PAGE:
Helping Women Achieve in Academic Science

Archive for May, 2013

Not All Women are Awesome, and That’s OK

I find that the majority of women I meet in Academic Science are awesome. They do good science, they raise children, they get funding, they are fantastic mentors, and they are  very reliable. I think the reason why is because the bar is so much higher for us, as I have said. But, every now and then, you meet a woman who is not awesome in some way. Usually their science is still good. The competency bar is too high for a crappy woman scientist to get through, but they have some other major flaw. I could spend the whole post telling you horror stories of terrible WomenOfScience, but instead I want to say, “IT’S OK THAT THERE ARE SOME CRAPPY WOMEN IN SCIENCE.” In fact, if we are to expect equality with men, there should be the same percentage of crappy women as there are crappy men. And there are a lot of crappy men. Again, I could go on and on…

Now, a lot of academics don’t like this argument, because Academia is a meritocracy, and they want to believe that everyone who has made it to a certain level is great. But, there is always a distribution. That means that, although the average may be very good, there still must be some who are excellent and some who are just so-so. If all the women are above average, than that is not fair. There should be the same percentage of crappy women as men. As a corollary, it should be as OK for a woman to be crappy as it is for a man.  That is true equality.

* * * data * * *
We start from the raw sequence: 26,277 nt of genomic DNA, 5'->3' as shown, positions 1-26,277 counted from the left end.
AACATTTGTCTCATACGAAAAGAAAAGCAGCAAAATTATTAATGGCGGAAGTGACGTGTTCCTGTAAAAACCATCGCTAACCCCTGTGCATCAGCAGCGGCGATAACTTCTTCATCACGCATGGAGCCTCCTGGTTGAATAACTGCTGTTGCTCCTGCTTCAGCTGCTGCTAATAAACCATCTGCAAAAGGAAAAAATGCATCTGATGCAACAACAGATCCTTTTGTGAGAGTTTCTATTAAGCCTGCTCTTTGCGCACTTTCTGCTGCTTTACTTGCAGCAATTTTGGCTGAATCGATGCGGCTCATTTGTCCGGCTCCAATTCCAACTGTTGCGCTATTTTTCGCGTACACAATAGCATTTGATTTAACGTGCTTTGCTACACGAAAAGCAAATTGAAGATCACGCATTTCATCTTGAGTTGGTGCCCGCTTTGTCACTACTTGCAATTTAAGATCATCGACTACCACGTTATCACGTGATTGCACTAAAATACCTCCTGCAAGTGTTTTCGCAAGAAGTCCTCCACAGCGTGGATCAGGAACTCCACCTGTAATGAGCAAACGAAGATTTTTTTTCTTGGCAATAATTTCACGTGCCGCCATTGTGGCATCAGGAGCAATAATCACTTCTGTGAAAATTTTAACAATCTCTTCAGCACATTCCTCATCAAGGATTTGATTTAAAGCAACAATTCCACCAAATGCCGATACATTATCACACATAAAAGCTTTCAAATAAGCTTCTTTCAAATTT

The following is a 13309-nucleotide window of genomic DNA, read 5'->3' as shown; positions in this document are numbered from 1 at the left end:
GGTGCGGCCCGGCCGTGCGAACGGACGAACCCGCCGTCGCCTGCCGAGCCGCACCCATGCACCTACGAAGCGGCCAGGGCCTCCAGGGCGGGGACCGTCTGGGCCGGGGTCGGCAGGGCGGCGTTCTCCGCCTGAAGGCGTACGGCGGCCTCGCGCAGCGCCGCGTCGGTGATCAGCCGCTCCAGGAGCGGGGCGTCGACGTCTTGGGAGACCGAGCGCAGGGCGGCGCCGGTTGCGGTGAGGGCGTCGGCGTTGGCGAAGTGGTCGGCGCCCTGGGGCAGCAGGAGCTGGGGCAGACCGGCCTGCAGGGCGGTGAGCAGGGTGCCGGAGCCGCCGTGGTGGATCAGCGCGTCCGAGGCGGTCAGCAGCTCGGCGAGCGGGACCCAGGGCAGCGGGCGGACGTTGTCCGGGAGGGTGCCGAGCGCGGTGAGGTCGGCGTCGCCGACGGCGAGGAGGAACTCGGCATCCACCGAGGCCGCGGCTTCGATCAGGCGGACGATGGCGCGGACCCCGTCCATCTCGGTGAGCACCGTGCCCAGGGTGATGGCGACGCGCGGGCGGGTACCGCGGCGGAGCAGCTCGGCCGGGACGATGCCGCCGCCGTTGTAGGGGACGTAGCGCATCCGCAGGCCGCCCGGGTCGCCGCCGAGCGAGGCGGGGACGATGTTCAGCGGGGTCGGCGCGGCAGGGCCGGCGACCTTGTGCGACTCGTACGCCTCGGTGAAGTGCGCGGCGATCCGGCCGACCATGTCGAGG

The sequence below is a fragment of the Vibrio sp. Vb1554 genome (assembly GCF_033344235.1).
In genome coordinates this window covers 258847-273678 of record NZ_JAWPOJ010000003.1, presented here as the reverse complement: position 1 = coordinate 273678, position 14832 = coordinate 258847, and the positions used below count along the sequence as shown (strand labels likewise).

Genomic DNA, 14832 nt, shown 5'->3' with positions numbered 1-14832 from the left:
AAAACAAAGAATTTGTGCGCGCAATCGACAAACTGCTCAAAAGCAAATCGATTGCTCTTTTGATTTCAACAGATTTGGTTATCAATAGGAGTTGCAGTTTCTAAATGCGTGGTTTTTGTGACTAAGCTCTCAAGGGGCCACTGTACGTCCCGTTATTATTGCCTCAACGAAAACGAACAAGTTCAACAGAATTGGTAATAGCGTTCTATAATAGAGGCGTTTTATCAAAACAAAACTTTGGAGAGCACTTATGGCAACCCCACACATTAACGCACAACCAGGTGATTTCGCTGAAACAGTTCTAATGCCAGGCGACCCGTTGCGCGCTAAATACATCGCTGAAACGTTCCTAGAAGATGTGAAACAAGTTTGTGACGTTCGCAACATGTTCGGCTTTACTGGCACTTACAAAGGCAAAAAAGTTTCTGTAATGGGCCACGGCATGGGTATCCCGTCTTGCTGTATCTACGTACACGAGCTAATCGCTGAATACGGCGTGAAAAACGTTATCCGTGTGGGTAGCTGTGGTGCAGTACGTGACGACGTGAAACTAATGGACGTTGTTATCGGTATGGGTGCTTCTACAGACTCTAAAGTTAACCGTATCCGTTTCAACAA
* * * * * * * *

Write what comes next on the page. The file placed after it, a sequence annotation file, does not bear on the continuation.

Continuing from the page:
The Importance of…People

Guest Post from another WomanOfScience – Thank you!!

When I got to grad school I was lucky to already be a part of a research group (I had arranged with a professor to work in her lab the summer before my first year). I was even luckier that another student, one year ahead of me in school, had also recently joined the group. She quickly became a good friend and I honestly don’t know if I’d have a PhD today if she hadn’t. She helped me navigate the large state university 3,000 miles from my home. She helped me find an apartment. She introduced me to her friends (some of whom would be my TAs once school started). Just having her in the lab made it easier for me to show up to work. She was my friend, and she was my role model, guide, and mentor.

She also helped me in the lab, and I helped her too. We enjoyed working together. Our research projects were completely separate but we used similar (large) equipment and often needed a second set of hands. So she and I would help each other out occasionally, but our experiments took place in different rooms (on different floors) and soon we’d need to go our separate ways and return to work. Alone. A senior graduate student once commented to our advisor that he thought my friend and I would be unstoppable if we could do research together, but obviously science needs to be done alone. *Obviously*